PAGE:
Marjolaine Whittlesey ’05 greets a new group of middle schoolers to the Telling Room for the la...Marjolaine Whittlesey ’05 greets a new group of middle schoolers to the Telling Room for the launch of its new after-school program, The Writers Block. Credit: Photo by Molly Haley“Portland has a growing immigrant population. The incoming class of Deering High School, one of Portland’s public high schools, has almost 50 percent English Language Learners, or ELLs. Some of The  Telling Room’s programs focus on the immigrant community, but any program in the Portland public schools is going to involve a high number of international kids.

There are only ten people on staff at The Telling Room, but we work with dozens of teaching artists and hundreds of volunteers—local teachers and artists who are looking to stay connected to the written word and to youth.

Working alongside these people is so refreshing and fun and exciting. The whole place runs on collaboration, which is something I loved about COA, too.

When you’re working with a group of students over six weeks or two months, you go through a generative process before finding the story you want to tell. This is my favorite part of our residencies—I love the dedramatization of writing. It’s a messy process, but by sharing that process, and watching others comb through words, memories, ideas, and working together to craft the story, students see sides of each other that are pretty raw and messy and fun and challenging.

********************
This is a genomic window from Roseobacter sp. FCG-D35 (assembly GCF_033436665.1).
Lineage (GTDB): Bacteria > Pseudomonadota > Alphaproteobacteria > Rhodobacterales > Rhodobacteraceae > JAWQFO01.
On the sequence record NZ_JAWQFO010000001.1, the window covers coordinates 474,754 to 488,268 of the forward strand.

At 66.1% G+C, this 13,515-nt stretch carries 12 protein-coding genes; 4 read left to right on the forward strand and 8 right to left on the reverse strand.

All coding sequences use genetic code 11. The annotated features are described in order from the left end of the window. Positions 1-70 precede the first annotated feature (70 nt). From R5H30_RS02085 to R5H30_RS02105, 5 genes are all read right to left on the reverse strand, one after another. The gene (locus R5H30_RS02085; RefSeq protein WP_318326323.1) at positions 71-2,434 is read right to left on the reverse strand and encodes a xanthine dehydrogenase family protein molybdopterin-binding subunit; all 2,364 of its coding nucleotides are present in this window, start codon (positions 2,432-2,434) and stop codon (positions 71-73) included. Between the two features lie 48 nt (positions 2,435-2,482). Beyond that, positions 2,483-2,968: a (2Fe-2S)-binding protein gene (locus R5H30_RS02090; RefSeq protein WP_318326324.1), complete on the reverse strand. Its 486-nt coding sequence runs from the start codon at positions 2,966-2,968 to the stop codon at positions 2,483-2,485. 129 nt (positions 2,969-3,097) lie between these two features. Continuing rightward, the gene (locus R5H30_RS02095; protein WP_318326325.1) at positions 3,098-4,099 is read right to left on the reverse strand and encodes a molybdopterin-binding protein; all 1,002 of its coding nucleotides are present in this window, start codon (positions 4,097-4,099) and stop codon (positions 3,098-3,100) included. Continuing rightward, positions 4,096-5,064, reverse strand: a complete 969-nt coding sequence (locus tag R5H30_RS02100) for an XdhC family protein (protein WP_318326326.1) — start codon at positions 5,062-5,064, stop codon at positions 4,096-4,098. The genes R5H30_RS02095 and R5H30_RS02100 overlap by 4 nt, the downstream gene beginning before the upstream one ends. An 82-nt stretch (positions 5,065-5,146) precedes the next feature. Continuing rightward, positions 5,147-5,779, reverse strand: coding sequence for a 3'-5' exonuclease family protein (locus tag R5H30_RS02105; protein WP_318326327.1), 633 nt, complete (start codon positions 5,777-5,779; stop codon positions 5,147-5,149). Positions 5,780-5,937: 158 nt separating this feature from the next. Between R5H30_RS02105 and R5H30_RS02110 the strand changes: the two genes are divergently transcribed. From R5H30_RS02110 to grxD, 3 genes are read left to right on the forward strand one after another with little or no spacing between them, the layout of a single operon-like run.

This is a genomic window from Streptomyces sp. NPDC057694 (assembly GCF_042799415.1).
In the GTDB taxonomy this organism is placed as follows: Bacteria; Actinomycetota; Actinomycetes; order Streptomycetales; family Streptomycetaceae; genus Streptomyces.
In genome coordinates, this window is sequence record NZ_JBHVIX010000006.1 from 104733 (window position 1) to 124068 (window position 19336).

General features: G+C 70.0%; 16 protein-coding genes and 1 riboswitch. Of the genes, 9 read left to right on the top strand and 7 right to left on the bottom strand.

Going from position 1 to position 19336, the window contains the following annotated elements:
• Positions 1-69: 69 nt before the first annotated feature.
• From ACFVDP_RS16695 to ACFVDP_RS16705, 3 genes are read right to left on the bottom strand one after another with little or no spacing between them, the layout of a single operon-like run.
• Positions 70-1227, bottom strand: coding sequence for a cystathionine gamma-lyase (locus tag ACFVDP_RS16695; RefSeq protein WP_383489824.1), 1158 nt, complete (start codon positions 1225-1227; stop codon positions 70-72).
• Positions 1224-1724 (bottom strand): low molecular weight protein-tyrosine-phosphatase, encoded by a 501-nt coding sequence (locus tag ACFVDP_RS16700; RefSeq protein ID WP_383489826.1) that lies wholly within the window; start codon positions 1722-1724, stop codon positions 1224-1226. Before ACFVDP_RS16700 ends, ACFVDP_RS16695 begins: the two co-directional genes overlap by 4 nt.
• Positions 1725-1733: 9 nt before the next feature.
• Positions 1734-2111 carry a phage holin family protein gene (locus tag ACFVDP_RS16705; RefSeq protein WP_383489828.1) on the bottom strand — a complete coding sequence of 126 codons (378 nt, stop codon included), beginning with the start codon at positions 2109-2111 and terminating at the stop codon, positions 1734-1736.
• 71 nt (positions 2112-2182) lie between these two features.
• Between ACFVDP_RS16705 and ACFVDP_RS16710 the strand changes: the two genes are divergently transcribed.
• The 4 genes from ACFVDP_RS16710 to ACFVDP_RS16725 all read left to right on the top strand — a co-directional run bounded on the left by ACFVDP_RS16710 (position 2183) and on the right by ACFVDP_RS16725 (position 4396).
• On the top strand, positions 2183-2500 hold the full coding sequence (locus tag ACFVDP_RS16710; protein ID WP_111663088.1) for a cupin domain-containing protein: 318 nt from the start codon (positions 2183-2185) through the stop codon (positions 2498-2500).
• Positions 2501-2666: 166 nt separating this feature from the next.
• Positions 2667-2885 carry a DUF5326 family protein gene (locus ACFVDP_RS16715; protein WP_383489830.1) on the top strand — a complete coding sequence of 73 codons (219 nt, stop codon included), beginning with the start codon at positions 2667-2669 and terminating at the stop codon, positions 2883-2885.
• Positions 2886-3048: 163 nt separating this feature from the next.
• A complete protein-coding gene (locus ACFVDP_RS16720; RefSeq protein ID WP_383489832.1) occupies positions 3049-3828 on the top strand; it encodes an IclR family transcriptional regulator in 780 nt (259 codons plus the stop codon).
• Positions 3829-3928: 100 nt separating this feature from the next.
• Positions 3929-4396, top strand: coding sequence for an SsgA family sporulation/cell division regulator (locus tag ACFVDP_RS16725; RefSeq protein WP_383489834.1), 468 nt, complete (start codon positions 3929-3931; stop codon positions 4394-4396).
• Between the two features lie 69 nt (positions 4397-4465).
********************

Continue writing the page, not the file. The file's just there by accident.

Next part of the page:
I love seeking out the personal connections, highlighting the differences of where we come from, but also the similarities. In a lot of schools, the ELL kids are in their own classrooms before they integrate into the mainstream, so sometimes they rarely interact with the other students. This spring we’re starting a residency with South Portland High School focused on inclusion. ELL and mainstream students are collaborating on creating children’s books they will then read in the elementary school.

We did another project with South Portland high schoolers that also mixed mainstream and ELL students. Some of the mainstream kids thought they were part of the project to tutor the ELL students. Then they realized, Oh, wow, I have to write too—but I don’t have anything to say! Through the residency they found they did have a story, many even. One student was helping a Salvadoran newcomer with minimal English craft a story about his grandfather. Then the Salvadoran started teaching him how to count and read in his Mayan dialect. Suddenly, two high school juniors, who probably wouldn’t ever have talked or interacted with each other, were sharing stories about their grandparents.

It’s impossible to share a story with someone and then not look at them in a new light. From this comes a certain amount of respect and curiosity. That’s why we’re here. It’s about creating those friendships and connections through the writing process, which can otherwise be really lonely.”

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